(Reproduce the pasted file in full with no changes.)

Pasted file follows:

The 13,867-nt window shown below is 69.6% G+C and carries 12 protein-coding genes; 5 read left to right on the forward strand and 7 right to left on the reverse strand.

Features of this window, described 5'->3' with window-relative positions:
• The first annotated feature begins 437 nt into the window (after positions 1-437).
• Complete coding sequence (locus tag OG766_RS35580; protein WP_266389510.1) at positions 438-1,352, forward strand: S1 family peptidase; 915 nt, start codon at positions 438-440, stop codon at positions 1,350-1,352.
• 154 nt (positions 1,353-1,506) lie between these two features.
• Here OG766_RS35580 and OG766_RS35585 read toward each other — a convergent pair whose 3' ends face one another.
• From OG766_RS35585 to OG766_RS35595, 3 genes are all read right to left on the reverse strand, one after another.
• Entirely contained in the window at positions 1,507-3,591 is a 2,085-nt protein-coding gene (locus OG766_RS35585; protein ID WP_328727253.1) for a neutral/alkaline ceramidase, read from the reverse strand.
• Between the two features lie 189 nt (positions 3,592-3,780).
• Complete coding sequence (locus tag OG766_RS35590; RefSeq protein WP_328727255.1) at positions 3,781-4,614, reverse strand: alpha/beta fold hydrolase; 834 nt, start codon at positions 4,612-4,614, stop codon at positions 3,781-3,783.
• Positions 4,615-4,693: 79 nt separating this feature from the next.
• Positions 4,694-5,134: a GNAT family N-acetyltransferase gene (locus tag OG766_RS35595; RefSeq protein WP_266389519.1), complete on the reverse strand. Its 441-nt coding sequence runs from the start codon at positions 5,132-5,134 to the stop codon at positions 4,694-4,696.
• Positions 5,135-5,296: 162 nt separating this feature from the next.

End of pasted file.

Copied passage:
The 13,867-nt window shown below is 69.6% G+C and carries 12 protein-coding genes; 5 read left to right on the forward strand and 7 right to left on the reverse strand.

Features of this window, described 5'->3' with window-relative positions:
• The first annotated feature begins 437 nt into the window (after positions 1-437).
• Complete coding sequence (locus tag OG766_RS35580; protein WP_266389510.1) at positions 438-1,352, forward strand: S1 family peptidase; 915 nt, start codon at positions 438-440, stop codon at positions 1,350-1,352.
• 154 nt (positions 1,353-1,506) lie between these two features.
• Here OG766_RS35580 and OG766_RS35585 read toward each other — a convergent pair whose 3' ends face one another.
• From OG766_RS35585 to OG766_RS35595, 3 genes are all read right to left on the reverse strand, one after another.
• Entirely contained in the window at positions 1,507-3,591 is a 2,085-nt protein-coding gene (locus OG766_RS35585; protein ID WP_328727253.1) for a neutral/alkaline ceramidase, read from the reverse strand.
• Between the two features lie 189 nt (positions 3,592-3,780).
• Complete coding sequence (locus tag OG766_RS35590; RefSeq protein WP_328727255.1) at positions 3,781-4,614, reverse strand: alpha/beta fold hydrolase; 834 nt, start codon at positions 4,612-4,614, stop codon at positions 3,781-3,783.
• Positions 4,615-4,693: 79 nt separating this feature from the next.
• Positions 4,694-5,134: a GNAT family N-acetyltransferase gene (locus tag OG766_RS35595; RefSeq protein WP_266389519.1), complete on the reverse strand. Its 441-nt coding sequence runs from the start codon at positions 5,132-5,134 to the stop codon at positions 4,694-4,696.
• Positions 5,135-5,296: 162 nt separating this feature from the next.